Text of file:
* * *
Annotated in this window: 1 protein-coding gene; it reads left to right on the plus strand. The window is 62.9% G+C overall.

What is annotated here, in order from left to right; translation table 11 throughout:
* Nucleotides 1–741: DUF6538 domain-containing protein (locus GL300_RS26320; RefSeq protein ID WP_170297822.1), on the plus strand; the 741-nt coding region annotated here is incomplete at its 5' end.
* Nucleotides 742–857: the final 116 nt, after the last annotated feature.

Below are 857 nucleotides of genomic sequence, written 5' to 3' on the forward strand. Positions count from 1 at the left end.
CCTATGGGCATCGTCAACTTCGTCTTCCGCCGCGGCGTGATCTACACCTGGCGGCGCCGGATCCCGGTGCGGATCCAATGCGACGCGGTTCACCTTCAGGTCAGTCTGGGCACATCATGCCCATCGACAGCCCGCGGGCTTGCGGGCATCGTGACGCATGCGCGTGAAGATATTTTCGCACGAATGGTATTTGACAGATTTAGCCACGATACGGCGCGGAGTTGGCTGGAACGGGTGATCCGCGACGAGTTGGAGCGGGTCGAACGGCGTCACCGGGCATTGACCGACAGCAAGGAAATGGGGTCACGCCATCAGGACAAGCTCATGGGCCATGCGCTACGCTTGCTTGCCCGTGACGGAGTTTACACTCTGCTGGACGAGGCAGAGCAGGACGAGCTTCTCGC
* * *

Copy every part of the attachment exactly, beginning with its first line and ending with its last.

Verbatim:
Annotated in this window: 1 protein-coding gene; it reads left to right on the plus strand. The window is 62.9% G+C overall.

What is annotated here, in order from left to right; translation table 11 throughout:
* Nucleotides 1–741: DUF6538 domain-containing protein (locus GL300_RS26320; RefSeq protein ID WP_170297822.1), on the plus strand; the 741-nt coding region annotated here is incomplete at its 5' end.
* Nucleotides 742–857: the final 116 nt, after the last annotated feature.

Below are 857 nucleotides of genomic sequence, written 5' to 3' on the forward strand. Positions count from 1 at the left end.
CCTATGGGCATCGTCAACTTCGTCTTCCGCCGCGGCGTGATCTACACCTGGCGGCGCCGGATCCCGGTGCGGATCCAATGCGACGCGGTTCACCTTCAGGTCAGTCTGGGCACATCATGCCCATCGACAGCCCGCGGGCTTGCGGGCATCGTGACGCATGCGCGTGAAGATATTTTCGCACGAATGGTATTTGACAGATTTAGCCACGATACGGCGCGGAGTTGGCTGGAACGGGTGATCCGCGACGAGTTGGAGCGGGTCGAACGGCGTCACCGGGCATTGACCGACAGCAAGGAAATGGGGTCACGCCATCAGGACAAGCTCATGGGCCATGCGCTACGCTTGCTTGCCCGTGACGGAGTTTACACTCTGCTGGACGAGGCAGAGCAGGACGAGCTTCTCGC